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Monthly Archives: December 2007

“Before I Die” by Jenny Downham

TEEN LIBRARIAN'S REVIEW:

I recently read Chris Crutcher's "Deadline" (reviewed below), which tells the alternately funny and touching story of a dying teen's last year on Earth, during which he triumphs, finds love, and struggles to accept his fate. How strange, then, to find another "teen dies of fatal illness" novel published mere months after "Deadline," one which also follows the same general plot line. Is this the new wave in teen fiction?

It's unfortunate to have to compare the two books, but it's natural — isn't it? — to measure one slowly fading teen's story against another. Essentially, "Before I Die" is "Deadline" set in England with a female lead character and an overall harder, more abrasive edge. Tessa is dying of leukemia, and when this fact becomes clear, she embarks on a somewhat misguided effort to fulfill a list of things to do before she dies. Tessa has a very authentic voice, and she acts, sounds, and talks like a real teenager. This means that Tessa can be petty, spoiled, petulant, and selfish. As such, this also means that Tessa can be a tough character to like and support at times. Her behavior is often so self-destructive (sex with a stranger, diving into a filthy river on a whim, shoplifting, fleeing a hospital stay, etc.), that, while you may in theory want to support a character who is trying to squeeze all life's experiences into a short window of time, you can't help but be annoyed at her antics. Even worse, Tessa's dad is portrayed as so steady, caring, and long suffering that it's difficult to separate Tessa's desire to live and create memories from the awful effects of her behavior on poor dad.

Publishers Weekly and Kirkus Reviews recently named "Before I Die" one of the best teen books of 2007, and it's easy to see why. Author Jenny Downham has a lovely writing style, and she's able to nicely intersperse descriptions and observations that feel like bits of poetry into Tessa's account of her final year. I thought the second half of the novel, after Tessa opens herself up to her neighbor Adam, loses and regains love, and watches angrily as her health rapidly declines, was quite beautiful to read. Downham is able to create real emotion at Tessa's end, but not in a saccharine or falsely sympathetic way.

Most likely, girls will be drawn to Tessa's story, and I have no problem recommending it to high school readers. There is an abundance of serious subject matter here — death, sex, drugs, crime, teen pregnancy — so it's definitely a story for older teens. If you give it a try, let us know what you think.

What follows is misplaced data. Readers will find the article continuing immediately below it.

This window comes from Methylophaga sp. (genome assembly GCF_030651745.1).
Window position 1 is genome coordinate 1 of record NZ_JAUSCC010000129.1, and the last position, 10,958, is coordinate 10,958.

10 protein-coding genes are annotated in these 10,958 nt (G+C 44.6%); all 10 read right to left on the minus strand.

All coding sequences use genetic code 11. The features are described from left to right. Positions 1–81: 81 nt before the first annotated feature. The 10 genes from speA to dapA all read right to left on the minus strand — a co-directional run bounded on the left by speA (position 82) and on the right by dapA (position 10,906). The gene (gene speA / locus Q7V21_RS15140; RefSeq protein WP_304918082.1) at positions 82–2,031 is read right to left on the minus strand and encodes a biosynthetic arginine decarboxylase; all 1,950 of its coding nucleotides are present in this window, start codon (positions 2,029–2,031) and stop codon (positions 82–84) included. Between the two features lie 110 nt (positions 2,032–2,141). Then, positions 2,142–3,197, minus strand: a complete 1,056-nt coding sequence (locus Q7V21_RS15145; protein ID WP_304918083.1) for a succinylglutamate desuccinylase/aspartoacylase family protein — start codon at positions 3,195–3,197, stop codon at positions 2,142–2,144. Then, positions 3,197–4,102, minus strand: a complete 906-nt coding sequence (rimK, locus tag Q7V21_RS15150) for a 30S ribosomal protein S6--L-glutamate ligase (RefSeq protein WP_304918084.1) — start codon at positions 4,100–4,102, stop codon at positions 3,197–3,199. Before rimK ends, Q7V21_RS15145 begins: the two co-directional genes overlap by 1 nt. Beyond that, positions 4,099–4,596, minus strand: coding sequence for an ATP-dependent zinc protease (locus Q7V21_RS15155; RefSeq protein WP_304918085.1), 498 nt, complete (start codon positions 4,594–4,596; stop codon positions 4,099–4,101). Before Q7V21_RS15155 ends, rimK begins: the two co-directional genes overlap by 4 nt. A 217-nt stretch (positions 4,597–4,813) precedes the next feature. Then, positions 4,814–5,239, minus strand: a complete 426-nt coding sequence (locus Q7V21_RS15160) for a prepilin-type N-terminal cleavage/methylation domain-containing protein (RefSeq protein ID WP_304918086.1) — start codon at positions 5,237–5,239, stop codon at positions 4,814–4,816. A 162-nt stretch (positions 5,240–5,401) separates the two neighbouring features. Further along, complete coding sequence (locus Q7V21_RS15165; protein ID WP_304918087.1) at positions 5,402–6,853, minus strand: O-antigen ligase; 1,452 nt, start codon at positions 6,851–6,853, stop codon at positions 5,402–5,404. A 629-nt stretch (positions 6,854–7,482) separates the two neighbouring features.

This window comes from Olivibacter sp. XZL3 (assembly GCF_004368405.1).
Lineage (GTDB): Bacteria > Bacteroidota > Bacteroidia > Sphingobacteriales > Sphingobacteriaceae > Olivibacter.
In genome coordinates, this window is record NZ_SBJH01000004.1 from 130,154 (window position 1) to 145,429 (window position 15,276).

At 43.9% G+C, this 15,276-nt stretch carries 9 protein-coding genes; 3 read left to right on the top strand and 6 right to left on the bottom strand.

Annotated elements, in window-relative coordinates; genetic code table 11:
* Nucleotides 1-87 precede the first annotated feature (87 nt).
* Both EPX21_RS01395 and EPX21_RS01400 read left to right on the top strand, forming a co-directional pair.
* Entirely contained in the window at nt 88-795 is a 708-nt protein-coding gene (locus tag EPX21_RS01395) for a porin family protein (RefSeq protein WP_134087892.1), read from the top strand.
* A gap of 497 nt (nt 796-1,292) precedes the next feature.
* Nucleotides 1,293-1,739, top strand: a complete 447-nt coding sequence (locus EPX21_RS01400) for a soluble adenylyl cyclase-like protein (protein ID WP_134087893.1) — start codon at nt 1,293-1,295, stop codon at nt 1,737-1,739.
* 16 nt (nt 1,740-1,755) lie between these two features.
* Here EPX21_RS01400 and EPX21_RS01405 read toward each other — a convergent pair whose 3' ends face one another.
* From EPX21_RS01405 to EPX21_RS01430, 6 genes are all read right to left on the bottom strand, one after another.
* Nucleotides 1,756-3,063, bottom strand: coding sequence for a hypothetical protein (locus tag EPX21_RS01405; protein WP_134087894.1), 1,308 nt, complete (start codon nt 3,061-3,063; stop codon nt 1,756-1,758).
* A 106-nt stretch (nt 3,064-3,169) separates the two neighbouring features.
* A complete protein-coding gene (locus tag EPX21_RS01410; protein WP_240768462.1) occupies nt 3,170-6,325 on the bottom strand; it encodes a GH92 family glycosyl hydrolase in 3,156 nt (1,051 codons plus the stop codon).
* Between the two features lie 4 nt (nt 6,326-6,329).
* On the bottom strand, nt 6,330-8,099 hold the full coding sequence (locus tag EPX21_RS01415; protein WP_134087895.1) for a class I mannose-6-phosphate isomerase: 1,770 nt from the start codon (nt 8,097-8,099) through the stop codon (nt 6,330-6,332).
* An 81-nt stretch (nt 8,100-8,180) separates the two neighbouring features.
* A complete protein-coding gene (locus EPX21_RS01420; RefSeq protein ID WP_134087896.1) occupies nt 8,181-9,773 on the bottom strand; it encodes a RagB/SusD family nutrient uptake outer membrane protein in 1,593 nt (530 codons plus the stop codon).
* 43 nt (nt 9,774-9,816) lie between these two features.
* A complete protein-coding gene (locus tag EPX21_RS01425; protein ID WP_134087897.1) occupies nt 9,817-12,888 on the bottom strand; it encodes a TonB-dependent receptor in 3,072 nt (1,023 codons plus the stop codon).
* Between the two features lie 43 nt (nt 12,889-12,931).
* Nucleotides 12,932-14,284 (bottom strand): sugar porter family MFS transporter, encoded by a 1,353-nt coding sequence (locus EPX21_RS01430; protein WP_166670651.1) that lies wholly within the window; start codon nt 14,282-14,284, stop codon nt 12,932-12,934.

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Posted by on December 20, 2007 in Uncategorized

 

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“Freak” by Marcella Pixley

TEEN LIBRARIAN'S REVIEW:

Seventh grader Miriam Fisher is the "freak" of the book's title. She's a poetry-writing, flat-chested, mostly friendless middle school girl who is routinely mocked, teased, and tormented by her classmates. Miriam thinks her life is about to change for the better when family friend Artie Rosenberg moves in during his senior year of high school. Artie is a handsome, smart, popular boy who acts in plays and reads poetry. In the past, he has seemed to genuinely like Miriam, treating her kindly and sharing poems and stories with her. But Miriam quickly realizes that times have changed. Artie now sees her as only a smart, ugly little kid. It's Miriam's sister, popular, pretty freshman Deborah, who truly catches Artie's eye. After "losing" Artie, Miriam's whole life seems to spiral downward, as the bullying at school, particularly by ultimate "watermelon girl" Jenny Clarke, intensifies to an unbearable level. How Miriam reacts to the abuse — in ways directed both at herself and at her tormentors — forms the climax of the story.

This is a short, fast-paced novel peppered with poetry and journal entries. While it can be difficult to empathize with Miriam's unlikable character at times, Miriam's breakdown is still devastating and the story as a whole feels real and potent. Unfortunately, it also seems incredibly derivative of past YA novels, right down to the scene where Miriam inadvertently shaves her eyebrows. While it's important to portray the awful effects of bullying, I couldn't help but feel this theme and these plot points had been covered before. If middle school readers are looking for a realistic novel on being an outsider, "Freak" may be a good choice. Otherwise, I'm not sure I'd recommend it.

 
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Posted by on December 3, 2007 in Uncategorized

 

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